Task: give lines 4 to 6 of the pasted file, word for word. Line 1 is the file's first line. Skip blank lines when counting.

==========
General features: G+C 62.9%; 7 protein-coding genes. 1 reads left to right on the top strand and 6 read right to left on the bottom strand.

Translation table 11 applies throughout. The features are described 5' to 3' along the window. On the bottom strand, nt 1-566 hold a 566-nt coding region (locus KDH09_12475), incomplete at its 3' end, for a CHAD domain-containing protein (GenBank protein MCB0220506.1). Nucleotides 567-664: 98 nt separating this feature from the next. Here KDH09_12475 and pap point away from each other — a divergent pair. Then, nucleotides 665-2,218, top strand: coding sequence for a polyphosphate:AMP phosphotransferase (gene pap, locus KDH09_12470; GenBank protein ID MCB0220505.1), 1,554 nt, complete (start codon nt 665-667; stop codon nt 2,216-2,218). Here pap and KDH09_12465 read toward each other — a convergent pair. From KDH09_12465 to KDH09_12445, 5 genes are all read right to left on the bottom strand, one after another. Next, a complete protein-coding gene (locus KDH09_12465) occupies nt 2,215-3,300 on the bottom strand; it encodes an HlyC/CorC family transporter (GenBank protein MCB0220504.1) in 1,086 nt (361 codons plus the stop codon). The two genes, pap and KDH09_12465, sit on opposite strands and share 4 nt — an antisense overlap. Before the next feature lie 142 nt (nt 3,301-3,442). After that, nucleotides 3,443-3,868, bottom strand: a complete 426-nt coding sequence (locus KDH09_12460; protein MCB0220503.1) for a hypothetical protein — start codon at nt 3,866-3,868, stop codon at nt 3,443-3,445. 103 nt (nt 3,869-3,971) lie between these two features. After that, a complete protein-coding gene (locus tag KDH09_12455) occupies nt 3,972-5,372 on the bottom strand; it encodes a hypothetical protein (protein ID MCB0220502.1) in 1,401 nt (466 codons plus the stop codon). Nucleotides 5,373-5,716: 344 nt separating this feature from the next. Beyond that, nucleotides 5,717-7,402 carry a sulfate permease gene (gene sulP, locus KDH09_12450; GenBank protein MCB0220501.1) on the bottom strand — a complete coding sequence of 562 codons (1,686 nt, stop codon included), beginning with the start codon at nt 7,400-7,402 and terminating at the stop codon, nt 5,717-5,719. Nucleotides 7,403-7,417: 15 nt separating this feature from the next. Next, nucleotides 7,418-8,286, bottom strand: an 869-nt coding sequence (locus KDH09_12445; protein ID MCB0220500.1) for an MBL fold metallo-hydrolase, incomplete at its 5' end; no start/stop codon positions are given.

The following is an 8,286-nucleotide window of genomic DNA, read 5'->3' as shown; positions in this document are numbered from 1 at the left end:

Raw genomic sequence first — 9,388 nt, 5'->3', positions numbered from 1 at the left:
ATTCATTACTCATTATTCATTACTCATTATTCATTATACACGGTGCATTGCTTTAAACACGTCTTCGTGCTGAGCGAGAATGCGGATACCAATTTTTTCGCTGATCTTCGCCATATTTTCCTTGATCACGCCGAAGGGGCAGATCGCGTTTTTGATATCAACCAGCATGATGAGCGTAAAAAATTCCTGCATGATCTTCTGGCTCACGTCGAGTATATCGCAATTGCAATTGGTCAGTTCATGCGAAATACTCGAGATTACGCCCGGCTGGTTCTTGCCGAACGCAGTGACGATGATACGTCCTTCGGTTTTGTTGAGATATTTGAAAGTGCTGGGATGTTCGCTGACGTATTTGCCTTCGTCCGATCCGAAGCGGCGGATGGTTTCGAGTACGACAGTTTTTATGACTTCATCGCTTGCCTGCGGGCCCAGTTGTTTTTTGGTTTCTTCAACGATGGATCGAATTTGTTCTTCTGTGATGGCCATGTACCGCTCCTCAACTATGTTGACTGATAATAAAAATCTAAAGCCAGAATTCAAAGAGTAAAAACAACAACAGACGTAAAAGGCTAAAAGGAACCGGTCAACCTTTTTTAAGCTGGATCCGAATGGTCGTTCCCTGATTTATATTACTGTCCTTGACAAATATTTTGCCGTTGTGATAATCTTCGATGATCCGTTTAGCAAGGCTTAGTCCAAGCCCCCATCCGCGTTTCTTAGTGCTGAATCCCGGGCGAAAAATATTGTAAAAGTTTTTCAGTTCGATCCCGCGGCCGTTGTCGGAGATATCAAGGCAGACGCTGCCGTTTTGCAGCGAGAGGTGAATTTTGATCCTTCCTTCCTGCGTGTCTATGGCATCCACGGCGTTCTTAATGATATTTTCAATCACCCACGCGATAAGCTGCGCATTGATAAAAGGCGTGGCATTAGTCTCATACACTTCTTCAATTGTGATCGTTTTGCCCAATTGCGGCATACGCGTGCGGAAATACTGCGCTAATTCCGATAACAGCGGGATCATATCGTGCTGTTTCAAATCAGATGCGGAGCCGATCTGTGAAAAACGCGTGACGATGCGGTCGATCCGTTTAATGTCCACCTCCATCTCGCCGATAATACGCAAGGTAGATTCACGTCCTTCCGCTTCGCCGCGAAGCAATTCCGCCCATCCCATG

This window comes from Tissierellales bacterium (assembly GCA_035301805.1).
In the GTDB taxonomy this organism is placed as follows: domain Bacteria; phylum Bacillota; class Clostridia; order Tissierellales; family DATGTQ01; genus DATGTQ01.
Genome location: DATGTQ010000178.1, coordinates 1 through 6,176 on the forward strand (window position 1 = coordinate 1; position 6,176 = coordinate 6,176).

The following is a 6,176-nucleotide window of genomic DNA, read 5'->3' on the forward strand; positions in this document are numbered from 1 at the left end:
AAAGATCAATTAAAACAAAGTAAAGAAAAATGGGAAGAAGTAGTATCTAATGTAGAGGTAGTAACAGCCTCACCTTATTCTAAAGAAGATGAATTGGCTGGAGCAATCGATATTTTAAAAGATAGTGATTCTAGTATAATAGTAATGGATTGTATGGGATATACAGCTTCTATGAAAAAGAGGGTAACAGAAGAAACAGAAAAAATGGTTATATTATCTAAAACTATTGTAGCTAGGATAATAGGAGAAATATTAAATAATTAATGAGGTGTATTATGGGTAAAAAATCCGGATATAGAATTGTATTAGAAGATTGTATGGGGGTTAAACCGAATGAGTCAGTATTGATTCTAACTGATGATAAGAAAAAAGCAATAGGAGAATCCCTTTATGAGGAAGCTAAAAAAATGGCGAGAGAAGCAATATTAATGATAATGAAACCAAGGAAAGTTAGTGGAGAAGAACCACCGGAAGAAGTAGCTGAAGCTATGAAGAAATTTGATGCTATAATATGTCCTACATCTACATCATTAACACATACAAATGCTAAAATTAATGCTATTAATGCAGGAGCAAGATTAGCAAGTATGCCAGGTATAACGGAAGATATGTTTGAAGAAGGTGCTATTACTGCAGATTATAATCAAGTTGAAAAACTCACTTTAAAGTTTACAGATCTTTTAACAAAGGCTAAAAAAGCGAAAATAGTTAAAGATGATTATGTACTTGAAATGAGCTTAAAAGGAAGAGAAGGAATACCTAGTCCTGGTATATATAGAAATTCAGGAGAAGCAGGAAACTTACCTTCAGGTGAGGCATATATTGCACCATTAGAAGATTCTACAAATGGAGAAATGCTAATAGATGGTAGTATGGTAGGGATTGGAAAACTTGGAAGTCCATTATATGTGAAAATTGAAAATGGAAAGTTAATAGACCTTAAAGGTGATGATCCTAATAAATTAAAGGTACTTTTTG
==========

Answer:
Raw genomic sequence first — 9,388 nt, 5'->3', positions numbered from 1 at the left:
ATTCATTACTCATTATTCATTACTCATTATTCATTATACACGGTGCATTGCTTTAAACACGTCTTCGTGCTGAGCGAGAATGCGGATACCAATTTTTTCGCTGATCTTCGCCATATTTTCCTTGATCACGCCGAAGGGGCAGATCGCGTTTTTGATATCAACCAGCATGATGAGCGTAAAAAATTCCTGCATGATCTTCTGGCTCACGTCGAGTATATCGCAATTGCAATTGGTCAGTTCATGCGAAATACTCGAGATTACGCCCGGCTGGTTCTTGCCGAACGCAGTGACGATGATACGTCCTTCGGTTTTGTTGAGATATTTGAAAGTGCTGGGATGTTCGCTGACGTATTTGCCTTCGTCCGATCCGAAGCGGCGGATGGTTTCGAGTACGACAGTTTTTATGACTTCATCGCTTGCCTGCGGGCCCAGTTGTTTTTTGGTTTCTTCAACGATGGATCGAATTTGTTCTTCTGTGATGGCCATGTACCGCTCCTCAACTATGTTGACTGATAATAAAAATCTAAAGCCAGAATTCAAAGAGTAAAAACAACAACAGACGTAAAAGGCTAAAAGGAACCGGTCAACCTTTTTTAAGCTGGATCCGAATGGTCGTTCCCTGATTTATATTACTGTCCTTGACAAATATTTTGCCGTTGTGATAATCTTCGATGATCCGTTTAGCAAGGCTTAGTCCAAGCCCCCATCCGCGTTTCTTAGTGCTGAATCCCGGGCGAAAAATATTGTAAAAGTTTTTCAGTTCGATCCCGCGGCCGTTGTCGGAGATATCAAGGCAGACGCTGCCGTTTTGCAGCGAGAGGTGAATTTTGATCCTTCCTTCCTGCGTGTCTATGGCATCCACGGCGTTCTTAATGATATTTTCAATCACCCACGCGATAAGCTGCGCATTGATAAAAGGCGTGGCATTAGTCTCATACACTTCTTCAATTGTGATCGTTTTGCCCAATTGCGGCATACGCGTGCGGAAATACTGCGCTAATTCCGATAACAGCGGGATCATATCGTGCTGTTTCAAATCAGATGCGGAGCCGATCTGTGAAAAACGCGTGACGATGCGGTCGATCCGTTTAATGTCCACCTCCATCTCGCCGATAATACGCAAGGTAGATTCACGTCCTTCCGCTTCGCCGCGAAGCAATTCCGCCCATCCCATG

This window comes from Tissierellales bacterium (assembly GCA_035301805.1).